The Arizona Diamondbacks acquired a starting pitcher, Armando Galarraga, today for two fringe prospects. That by itself, in this age where starting pitching is at a premium, is a good deal. But Galarraga is a mild gamble for the Diamondbacks as the pitcher has some ability and should at the very least be an upgrade over Rodrigo Lopez of a year ago. What isn't sure is if this is a good deal for Galarraga.
The Fan already profiled Galarraga this month, so you'll have to look that up instead of having it rehashed again here. But one point to make here right off the bat is that Arizona is a nice place to hit homers. As a staff last year, the D-Backs issued 1.3 homers per nine innings. Galarraga has problems with the long ball already in his career. So that's a bit scary for the pitcher and the team. Galarraga allowed 1.3 homers per nine innings in 2010, which was his best showing of his career. That's the bad news. The good news is that his homer to fly ball ratio was the lowest of his career. Galarraga is certainly a fly ball pitcher, which, again, is a bit scary since the D-Backs really need to do better at keeping the ball in the park.
The other thing that is a concern was Galarraga's plummet with his K/9 rate. He finished 2010 with a 4.61 rate, which is well below his career average. The strikeouts were there in his Triple A showings in 2010, so perhaps his majors rate was a one year fluke.
So where does Galarraga fit with the Diamondbacks? Daniel Hudson emerged as a really good starter last year, so the D-Backs are counting on good things there. So that's one spot. There is Ian Kennedy, who finally showed his promise in 2010. It was an up and down kind of year for Kennedy, but the peripherals are very good and so he comes in at number two. Joe Saunders is probably number three though he hasn't pitched well since 2008. Saunders lost seven of his ten decisions with the Diamondbacks after he was traded there in the Haren deal. But he did up his strikeout rate and lowered his walk rate with the NL team. But he's not someone the Fan would count on.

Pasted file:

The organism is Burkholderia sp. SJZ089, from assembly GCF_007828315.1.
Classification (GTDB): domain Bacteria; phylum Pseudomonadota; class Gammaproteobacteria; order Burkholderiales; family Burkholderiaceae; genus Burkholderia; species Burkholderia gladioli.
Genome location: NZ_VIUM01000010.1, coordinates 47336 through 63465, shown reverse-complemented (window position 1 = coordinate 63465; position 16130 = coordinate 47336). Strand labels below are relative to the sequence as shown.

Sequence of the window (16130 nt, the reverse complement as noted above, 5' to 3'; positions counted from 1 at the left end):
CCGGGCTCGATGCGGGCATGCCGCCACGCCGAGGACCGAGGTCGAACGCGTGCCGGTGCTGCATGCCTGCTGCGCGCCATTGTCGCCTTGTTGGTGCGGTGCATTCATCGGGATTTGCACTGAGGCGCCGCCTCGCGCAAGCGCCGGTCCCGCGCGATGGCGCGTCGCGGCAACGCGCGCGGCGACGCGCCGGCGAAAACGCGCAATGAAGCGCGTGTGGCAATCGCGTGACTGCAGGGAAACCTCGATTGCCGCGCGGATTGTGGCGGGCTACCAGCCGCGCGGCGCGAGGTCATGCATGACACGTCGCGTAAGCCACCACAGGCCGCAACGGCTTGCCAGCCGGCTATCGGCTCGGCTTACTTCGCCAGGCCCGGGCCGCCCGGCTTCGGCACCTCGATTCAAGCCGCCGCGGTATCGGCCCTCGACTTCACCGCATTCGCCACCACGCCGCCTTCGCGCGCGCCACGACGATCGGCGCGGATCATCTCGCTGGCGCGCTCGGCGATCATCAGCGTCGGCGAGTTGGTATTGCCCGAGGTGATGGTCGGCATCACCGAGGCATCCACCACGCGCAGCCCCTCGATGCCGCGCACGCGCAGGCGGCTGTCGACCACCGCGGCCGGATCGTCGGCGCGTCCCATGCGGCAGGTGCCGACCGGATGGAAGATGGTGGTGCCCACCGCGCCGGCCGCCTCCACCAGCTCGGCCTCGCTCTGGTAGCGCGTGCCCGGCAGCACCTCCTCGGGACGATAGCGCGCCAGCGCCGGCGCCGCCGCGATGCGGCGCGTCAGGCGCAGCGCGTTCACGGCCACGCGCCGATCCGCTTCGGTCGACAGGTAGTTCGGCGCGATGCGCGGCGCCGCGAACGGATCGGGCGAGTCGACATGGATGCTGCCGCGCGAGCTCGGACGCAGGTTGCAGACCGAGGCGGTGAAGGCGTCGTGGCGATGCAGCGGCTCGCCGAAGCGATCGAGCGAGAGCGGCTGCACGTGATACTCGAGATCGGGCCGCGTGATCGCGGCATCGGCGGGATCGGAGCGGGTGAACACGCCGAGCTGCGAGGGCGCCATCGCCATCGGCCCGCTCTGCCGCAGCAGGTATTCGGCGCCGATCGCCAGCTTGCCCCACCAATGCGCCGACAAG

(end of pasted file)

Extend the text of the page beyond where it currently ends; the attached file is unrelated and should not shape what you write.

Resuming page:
Galarraga probably slots in at number four. His competition would be Aaron Heilman, who desperately wants to be a starter (though his relief pitching hasn't been good, so would you want to do that?). The Fan remembers reading somewhere that Heilman was promised a shot at the rotation. Okay, give him a few Spring Training starts and then send him back to the bullpen. The other rotation hopeful is Barry Enright, who did little right in his 2010 season. Well, yeah, he did have a 109 ERA+, but this is one of those times when the ERA+ is misleading. Enright only struck out 4.5 batters per nine and his homer rate was an atrocious 1.8 big knocks per nine.
Enright's strikeout rates were better in Triple A and the pitcher is only 24 years old. Since he was a second round draft pick who had minor league success, you've got to give him another year to see if he can be better. That being the case, the D-Backs' rotation probably looks like: Hudson, Kennedy, Saunders, Galarraga and Enright. That could work out somewhat or it could really end up looking terrible. Kennedy has had injury issues over his career, nobody knows if Hudson was a fluke and Saunders hasn't been good for a long time.
Galarraga is just one more question mark. The upside is he will be only 29 in 2011 and he had success a few years ago. Last year's record looked bad, but it was actually a sign of improvement for the pitcher. And, he could thrive making the switch to the National League. But he is iffy, just like a lot of the rotation. But, to put the best spin on this as possible, the Diamondbacks got a big league starter for almost no cost so it's not much of a risk. It is a gamble, but ultimately one worth taking.